3 . Topes are speed bumps, but like glorietas, they come in many sizes and shapes. Sometimes they are brightly painted to grab your attention before you destroy the suspension on your car, but just as often the paint is faded, or was never there. Some have signs on the roadside as a warning, but these are also of varying types, and are often hidden behind branches or parked cars. The easiest topes are the pedestrian topes, which are really just raised wide crosswalks. The worst are the stealth topes that are short but sharp and will make your teeth rattle when hitting them unawares. There is no apparent logic to how topes are distributed throughout town, and some blocks will have two or three in a short span, while others have none and encourage Daytona level racing. In the surrounding villages they are even more prevalent than in Mérida.

4 . Right-of way In most developed countries allows pedestrians to have a privileged position in the hierarchy of moving elements. That is less so here in Yucatán. The largest and most intimidating vehicle generally rules the day. Don’t mess with trucks, and NEVER mess with buses. They are unpredictable, irrationally hurried and often careless. On three occasions when crossing a street near my house I have had drivers speed up and honk to intimidate me. I find it advisable always to cede the right-of-way whether walking or driving. This doesn’t always ingratiate me with the people behind me, but it has obviated many close calls.

5 . Right turn on red – unless there is a clear sign marked with an arrow and/or the word “continua” – is only allowed outside of Centro. Mexican buildings are built close to the streets and often block the view of oncoming traffic. Thus, cars will pull farther forward than we may be comfortable seeing. Doing so increases the risk of a collision, but there are few options.

6 . Motorcycles are ubiquitous In a country where cars are beyond the reach of so many families, so it is no surprise that they are so popular. They are the preferred method of delivering food from restaurants and stores. Motorcyclists are required by law to wear helmets, but many do not do so, and it is common to see small children carried on the lap where neither driver nor passenger(s) have protective gear. But this never inhibits cyclists from passing between and around cars at will. I have had cyclists pass me on the right and suddenly cut across in front of me to turn left. It is essential to watch every direction at all times. Bicyclists, handcarts, pedicabs and horse-drawn carriages pose a similar challenge, but with their lesser speed they are less threatening, and just more of a picturesque annoyance.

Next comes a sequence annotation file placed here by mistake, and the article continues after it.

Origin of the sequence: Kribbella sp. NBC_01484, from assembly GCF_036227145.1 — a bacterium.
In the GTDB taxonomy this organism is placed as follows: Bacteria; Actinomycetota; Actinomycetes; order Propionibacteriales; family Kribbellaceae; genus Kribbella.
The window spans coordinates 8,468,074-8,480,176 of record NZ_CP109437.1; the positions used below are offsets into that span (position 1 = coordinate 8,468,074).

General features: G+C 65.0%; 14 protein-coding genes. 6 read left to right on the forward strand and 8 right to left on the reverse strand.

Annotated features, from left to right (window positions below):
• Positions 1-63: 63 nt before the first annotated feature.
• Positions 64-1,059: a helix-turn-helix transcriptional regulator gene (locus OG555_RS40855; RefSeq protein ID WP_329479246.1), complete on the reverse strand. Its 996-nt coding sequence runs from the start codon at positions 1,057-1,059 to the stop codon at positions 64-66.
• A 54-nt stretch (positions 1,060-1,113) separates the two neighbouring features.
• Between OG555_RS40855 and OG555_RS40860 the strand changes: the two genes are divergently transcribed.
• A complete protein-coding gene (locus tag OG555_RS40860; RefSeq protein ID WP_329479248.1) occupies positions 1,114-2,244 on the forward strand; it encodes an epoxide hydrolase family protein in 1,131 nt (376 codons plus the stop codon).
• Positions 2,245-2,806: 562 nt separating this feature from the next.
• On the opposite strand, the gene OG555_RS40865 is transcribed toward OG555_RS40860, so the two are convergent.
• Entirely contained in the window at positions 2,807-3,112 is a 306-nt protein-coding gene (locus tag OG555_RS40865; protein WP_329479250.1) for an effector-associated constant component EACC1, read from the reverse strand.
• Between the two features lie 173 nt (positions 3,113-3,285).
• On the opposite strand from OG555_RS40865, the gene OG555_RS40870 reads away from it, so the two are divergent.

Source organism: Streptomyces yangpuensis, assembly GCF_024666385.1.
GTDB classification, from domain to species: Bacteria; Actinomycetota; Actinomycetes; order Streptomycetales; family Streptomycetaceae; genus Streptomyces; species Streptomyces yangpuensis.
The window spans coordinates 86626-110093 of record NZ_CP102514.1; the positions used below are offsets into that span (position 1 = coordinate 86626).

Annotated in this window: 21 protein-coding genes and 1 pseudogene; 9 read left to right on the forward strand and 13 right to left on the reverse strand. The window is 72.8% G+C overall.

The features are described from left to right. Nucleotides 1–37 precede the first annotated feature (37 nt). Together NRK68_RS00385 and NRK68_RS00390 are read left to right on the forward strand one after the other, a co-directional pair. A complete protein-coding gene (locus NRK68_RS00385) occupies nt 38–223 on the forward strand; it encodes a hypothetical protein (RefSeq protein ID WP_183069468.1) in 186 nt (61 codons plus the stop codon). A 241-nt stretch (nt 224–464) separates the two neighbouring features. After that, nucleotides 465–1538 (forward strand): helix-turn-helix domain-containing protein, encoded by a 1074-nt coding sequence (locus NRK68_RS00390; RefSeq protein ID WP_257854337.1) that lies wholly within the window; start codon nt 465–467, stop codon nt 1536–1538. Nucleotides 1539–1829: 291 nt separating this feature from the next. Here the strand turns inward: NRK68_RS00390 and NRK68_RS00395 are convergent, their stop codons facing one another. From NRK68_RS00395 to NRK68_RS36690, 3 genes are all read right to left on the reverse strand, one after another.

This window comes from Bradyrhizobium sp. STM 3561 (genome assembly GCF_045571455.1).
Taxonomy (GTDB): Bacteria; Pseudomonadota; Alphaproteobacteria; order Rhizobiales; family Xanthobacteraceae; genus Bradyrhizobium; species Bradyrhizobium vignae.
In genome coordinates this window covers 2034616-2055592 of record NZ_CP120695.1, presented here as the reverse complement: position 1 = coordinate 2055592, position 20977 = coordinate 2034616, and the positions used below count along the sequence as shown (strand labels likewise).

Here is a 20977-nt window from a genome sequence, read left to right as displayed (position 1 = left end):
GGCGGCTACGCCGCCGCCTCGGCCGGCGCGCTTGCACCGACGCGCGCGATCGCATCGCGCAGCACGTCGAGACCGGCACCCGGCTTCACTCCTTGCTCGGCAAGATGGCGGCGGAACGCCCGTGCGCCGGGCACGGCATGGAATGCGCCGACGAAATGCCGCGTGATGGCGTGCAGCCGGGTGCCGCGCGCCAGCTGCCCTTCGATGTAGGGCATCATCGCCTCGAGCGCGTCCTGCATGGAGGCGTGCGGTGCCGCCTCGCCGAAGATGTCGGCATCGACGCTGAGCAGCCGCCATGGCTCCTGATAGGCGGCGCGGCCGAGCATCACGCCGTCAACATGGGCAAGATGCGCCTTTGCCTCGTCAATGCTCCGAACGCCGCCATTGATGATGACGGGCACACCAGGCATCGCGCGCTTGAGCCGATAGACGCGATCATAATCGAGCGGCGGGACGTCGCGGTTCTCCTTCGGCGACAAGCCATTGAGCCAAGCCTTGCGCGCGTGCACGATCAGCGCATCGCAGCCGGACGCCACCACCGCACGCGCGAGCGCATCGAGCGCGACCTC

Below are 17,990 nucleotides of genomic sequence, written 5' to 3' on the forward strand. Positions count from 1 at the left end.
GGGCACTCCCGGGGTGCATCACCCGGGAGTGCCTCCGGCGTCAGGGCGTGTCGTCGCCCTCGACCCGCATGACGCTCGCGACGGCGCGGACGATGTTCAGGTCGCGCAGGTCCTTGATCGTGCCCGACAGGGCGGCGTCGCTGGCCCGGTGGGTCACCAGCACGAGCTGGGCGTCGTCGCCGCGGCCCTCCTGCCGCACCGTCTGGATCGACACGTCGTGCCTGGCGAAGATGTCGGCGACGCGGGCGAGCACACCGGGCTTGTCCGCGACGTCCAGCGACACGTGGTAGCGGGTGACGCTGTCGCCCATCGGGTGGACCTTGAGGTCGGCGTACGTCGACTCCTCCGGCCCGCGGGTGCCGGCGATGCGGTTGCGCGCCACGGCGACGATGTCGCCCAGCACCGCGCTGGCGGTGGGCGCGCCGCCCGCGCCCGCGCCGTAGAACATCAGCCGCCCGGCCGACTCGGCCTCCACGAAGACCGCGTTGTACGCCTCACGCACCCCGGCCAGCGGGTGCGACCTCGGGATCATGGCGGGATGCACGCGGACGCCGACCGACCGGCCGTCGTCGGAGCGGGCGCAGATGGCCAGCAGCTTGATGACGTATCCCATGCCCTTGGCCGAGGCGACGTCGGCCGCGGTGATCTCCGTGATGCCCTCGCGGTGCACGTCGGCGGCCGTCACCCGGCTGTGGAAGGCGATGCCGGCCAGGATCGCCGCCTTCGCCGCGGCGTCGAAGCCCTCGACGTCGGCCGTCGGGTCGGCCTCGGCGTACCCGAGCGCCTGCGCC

All in all, driving is an adventure here and we are glad we jumped in. Over time it has become more comfortable, and has allowed some interesting excursions to neighboring small towns, but constant vigilance and scanning eyes is certainly the rule of the day!

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Keith Paulson-Thorp
Lifestyle blogger Keith Paulson-Thorp is a retired professor and church musician who lives in beautiful Mérida, Yucatán. He plays with local chamber music groups and with the Orquesta Sinfonica de Yucatán. “Dr. Keith” taught at Valparaiso University, the University of Louisiana, and the University of Miami’s Osher Lifelong-Learning Center. He also was music director at large churches in Houston, Palm Beach and at the famous Old Mission Santa Barbara in California. Email: KikiPT@aol.com. You can read more from Keith at https://www.meridaexpat.net.